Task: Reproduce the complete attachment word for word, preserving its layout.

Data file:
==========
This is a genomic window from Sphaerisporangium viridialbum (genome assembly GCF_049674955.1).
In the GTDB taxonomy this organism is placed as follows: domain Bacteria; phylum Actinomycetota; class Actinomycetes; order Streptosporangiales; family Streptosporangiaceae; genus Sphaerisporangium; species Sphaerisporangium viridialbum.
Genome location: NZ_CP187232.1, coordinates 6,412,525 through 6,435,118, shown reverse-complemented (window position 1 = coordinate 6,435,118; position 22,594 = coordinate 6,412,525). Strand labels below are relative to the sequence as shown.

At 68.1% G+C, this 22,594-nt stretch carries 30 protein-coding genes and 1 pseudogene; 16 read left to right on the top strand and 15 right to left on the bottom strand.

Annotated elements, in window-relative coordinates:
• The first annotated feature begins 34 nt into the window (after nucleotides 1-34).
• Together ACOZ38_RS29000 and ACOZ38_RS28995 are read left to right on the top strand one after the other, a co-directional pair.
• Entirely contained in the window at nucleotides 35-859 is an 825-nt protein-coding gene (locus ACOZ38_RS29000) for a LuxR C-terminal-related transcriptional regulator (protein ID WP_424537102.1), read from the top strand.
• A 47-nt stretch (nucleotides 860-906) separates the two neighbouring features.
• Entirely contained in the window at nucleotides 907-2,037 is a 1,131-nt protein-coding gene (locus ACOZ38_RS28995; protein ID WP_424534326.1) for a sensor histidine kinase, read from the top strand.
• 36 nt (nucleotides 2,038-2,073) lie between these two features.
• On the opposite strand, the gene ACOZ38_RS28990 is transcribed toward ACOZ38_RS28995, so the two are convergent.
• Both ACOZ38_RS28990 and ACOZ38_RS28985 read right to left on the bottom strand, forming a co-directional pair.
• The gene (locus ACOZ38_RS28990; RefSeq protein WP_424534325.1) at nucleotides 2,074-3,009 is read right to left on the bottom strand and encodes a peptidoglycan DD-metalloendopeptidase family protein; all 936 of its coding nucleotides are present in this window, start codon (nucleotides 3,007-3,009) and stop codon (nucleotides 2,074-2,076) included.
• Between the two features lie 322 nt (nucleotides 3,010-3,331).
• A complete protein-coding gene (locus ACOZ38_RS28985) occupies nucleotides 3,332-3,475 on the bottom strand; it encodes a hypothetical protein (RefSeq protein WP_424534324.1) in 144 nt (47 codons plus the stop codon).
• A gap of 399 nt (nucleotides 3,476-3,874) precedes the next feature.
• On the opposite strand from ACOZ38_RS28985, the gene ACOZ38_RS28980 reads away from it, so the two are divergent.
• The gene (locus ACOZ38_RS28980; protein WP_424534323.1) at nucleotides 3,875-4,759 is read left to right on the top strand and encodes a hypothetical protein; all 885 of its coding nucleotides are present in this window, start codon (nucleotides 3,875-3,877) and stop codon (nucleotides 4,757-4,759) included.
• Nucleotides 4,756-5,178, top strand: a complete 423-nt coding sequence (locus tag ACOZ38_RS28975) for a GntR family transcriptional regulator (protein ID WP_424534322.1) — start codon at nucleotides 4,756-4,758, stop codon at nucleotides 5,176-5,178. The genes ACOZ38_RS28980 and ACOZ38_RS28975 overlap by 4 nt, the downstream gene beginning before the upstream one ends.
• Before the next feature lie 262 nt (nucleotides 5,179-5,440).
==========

This is a genomic window from Sphaerisporangium viridialbum (genome assembly GCF_049674955.1).
In the GTDB taxonomy this organism is placed as follows: domain Bacteria; phylum Actinomycetota; class Actinomycetes; order Streptosporangiales; family Streptosporangiaceae; genus Sphaerisporangium; species Sphaerisporangium viridialbum.
Genome location: NZ_CP187232.1, coordinates 6,412,525 through 6,435,118, shown reverse-complemented (window position 1 = coordinate 6,435,118; position 22,594 = coordinate 6,412,525). Strand labels below are relative to the sequence as shown.

At 68.1% G+C, this 22,594-nt stretch carries 30 protein-coding genes and 1 pseudogene; 16 read left to right on the top strand and 15 right to left on the bottom strand.

Annotated elements, in window-relative coordinates:
• The first annotated feature begins 34 nt into the window (after nucleotides 1-34).
• Together ACOZ38_RS29000 and ACOZ38_RS28995 are read left to right on the top strand one after the other, a co-directional pair.
• Entirely contained in the window at nucleotides 35-859 is an 825-nt protein-coding gene (locus ACOZ38_RS29000) for a LuxR C-terminal-related transcriptional regulator (protein ID WP_424537102.1), read from the top strand.
• A 47-nt stretch (nucleotides 860-906) separates the two neighbouring features.
• Entirely contained in the window at nucleotides 907-2,037 is a 1,131-nt protein-coding gene (locus ACOZ38_RS28995; protein ID WP_424534326.1) for a sensor histidine kinase, read from the top strand.
• 36 nt (nucleotides 2,038-2,073) lie between these two features.
• On the opposite strand, the gene ACOZ38_RS28990 is transcribed toward ACOZ38_RS28995, so the two are convergent.
• Both ACOZ38_RS28990 and ACOZ38_RS28985 read right to left on the bottom strand, forming a co-directional pair.
• The gene (locus ACOZ38_RS28990; RefSeq protein WP_424534325.1) at nucleotides 2,074-3,009 is read right to left on the bottom strand and encodes a peptidoglycan DD-metalloendopeptidase family protein; all 936 of its coding nucleotides are present in this window, start codon (nucleotides 3,007-3,009) and stop codon (nucleotides 2,074-2,076) included.
• Between the two features lie 322 nt (nucleotides 3,010-3,331).
• A complete protein-coding gene (locus ACOZ38_RS28985) occupies nucleotides 3,332-3,475 on the bottom strand; it encodes a hypothetical protein (RefSeq protein WP_424534324.1) in 144 nt (47 codons plus the stop codon).
• A gap of 399 nt (nucleotides 3,476-3,874) precedes the next feature.
• On the opposite strand from ACOZ38_RS28985, the gene ACOZ38_RS28980 reads away from it, so the two are divergent.
• The gene (locus ACOZ38_RS28980; protein WP_424534323.1) at nucleotides 3,875-4,759 is read left to right on the top strand and encodes a hypothetical protein; all 885 of its coding nucleotides are present in this window, start codon (nucleotides 3,875-3,877) and stop codon (nucleotides 4,757-4,759) included.
• Nucleotides 4,756-5,178, top strand: a complete 423-nt coding sequence (locus tag ACOZ38_RS28975) for a GntR family transcriptional regulator (protein ID WP_424534322.1) — start codon at nucleotides 4,756-4,758, stop codon at nucleotides 5,176-5,178. The genes ACOZ38_RS28980 and ACOZ38_RS28975 overlap by 4 nt, the downstream gene beginning before the upstream one ends.
• Before the next feature lie 262 nt (nucleotides 5,179-5,440).